Free access to permanent collections at national museums is Government policy. When Wonderlab opens in October, visitors will still be able to roam more than 90% of our vast building without paying, enjoying priceless objects from the Apollo 10 command module to Stephenson's Rocket.
If you instead believe that climate change is an existential threat to human civilization; if you believe renewable energy's time has come; and if you believe in science and facts, get out to vote Remain on 23 June.
My dad, Norm Ingold, is a rocket scientist. He has nearly 50 years' practical experience. He even worked on Apollo 13 for NASA -- increasing the accuracy of the guidance systems of the Lunar Excursion Module (LEM) from 200 miles to 3 miles -- helping save the astronaut's lives.
By the beginning of the 21st century computers did, indeed, typically have a gigabyte of memory, and they were a million times faster than the 'Baby', but still they could not pass his test. Even today, with still far more computing power and memory, no machine has convincingly passed the test. This would have surprised Turing had he lived to see it.
Female adult acne is common and consultations for this have been increasing over the past decade. I am certainly seeing more adult women with acne now in my clinics than ever before. We all know that acne makes you feel bad and the emotional and psychological effects such as low self-esteem are well-recognised.
Our generation will not be the first to have a difficult conversation about emerging scientific technologies; just ask your parents about test-tube babies. But in my opinion, there has been no conversation as difficult as the one surrounding Synthetic Biology. Despite being a student of science, I am firmly of the belief that every one of us needs to be involved.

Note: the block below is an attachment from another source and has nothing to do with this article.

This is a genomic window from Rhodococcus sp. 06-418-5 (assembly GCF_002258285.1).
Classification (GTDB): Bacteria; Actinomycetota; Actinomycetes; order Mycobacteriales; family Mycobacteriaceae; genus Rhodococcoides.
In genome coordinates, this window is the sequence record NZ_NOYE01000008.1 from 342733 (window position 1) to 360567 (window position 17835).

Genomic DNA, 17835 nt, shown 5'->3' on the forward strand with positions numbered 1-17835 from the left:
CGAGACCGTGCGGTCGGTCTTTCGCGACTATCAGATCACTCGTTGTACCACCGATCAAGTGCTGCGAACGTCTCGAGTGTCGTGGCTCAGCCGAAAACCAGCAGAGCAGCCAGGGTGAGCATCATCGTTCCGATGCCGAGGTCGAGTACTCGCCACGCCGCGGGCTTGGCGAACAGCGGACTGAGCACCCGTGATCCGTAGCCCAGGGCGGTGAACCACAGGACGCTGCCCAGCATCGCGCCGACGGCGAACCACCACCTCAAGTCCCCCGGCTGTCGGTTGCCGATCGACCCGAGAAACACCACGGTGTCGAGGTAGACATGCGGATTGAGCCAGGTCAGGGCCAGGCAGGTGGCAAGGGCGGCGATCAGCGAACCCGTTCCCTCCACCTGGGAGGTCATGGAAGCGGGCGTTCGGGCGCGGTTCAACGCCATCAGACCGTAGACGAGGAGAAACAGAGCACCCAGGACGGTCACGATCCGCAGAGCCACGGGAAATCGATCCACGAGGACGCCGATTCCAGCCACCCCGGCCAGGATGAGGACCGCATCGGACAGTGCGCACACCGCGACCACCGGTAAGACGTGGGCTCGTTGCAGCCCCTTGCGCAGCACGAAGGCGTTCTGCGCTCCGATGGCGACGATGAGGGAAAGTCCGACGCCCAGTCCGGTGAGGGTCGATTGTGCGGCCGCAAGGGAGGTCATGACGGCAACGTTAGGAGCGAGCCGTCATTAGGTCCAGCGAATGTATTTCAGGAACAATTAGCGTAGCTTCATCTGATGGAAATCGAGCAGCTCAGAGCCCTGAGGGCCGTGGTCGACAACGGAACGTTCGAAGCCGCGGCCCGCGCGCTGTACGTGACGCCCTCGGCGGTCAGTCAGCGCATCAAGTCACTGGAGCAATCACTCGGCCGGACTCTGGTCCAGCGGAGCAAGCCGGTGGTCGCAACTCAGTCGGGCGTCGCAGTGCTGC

We can individually take responsibility for our own actions, but to make big changes decisions need to be taken on a national, continental and even global scale. If the big coffee companies are going to make billions out of our legal addiction, they need to be forced to clean up the mess that's left afterwards.
The science-in-the-pub experience has recently gone global with the arrival of Pint of Science in 2013. I spoke both at this year's launch event for PoS (as described here) and at the festival itself the week before last, in the "Making The Future" event in Nottingham. In just three years PoS has grown so that it spans 20 cities in the UK, with events now also happening in five different continents.
What would happen if we change to an opt-out scheme and there is still a shortage of organs? If that happens society may decide to use pig organs - I hope it doesn't - but if it does we must ensure there is no increase in the number of animals used for human purposes. This means we will have to cut back on some other use of animals - in the case of pigs that means eating less meat.
It might be that your child has severe epilepsy and disabilities, but no diagnosis. Keep pushing, keep exploring the different options, and rarer conditions like Dravet and CDKL5. But more and more children are being diagnosed with CDKL5 as awareness spreads. We can all do something to share and make others aware of these condtions
We have set in train a cascade of consequences which are altering the climatic zones upon which the design of our globalized and highly interconnected civilization is founded, as well as raising global sea level, threatening coastal communities and infrastructure.
I'm delighted that a tool we built to help with our own research is now being used by others around the world, and our team is especially proud to have helped support the Nano Ninjas in their robot escapades.
Where did all that diversity go, and why wasn't it possible to retain it? In particular, how come I began my scientific studies surrounded by women, yet these days regularly find myself being the sole woman presenting my work at scientific workshops?
The problem is that the relations between the genome and life itself, and its diseases, are far too complicated to be understood simply by sequencing DNA. It may well take us another century to work it all out.
As a scientist, I cannot express how exciting it is to think about a problem in the laboratory, design experiments, and seek and find answers to these problems, in ways that are relevant to finding an end to the tyranny of diseases like Alzheimer's. This, to me, is the most rewarding gift for one's passion in science.
It was in 1900 that Lord Kelvin, renowned British scientist and the toast of the establishment, addressed a group of physicists at the British Associa...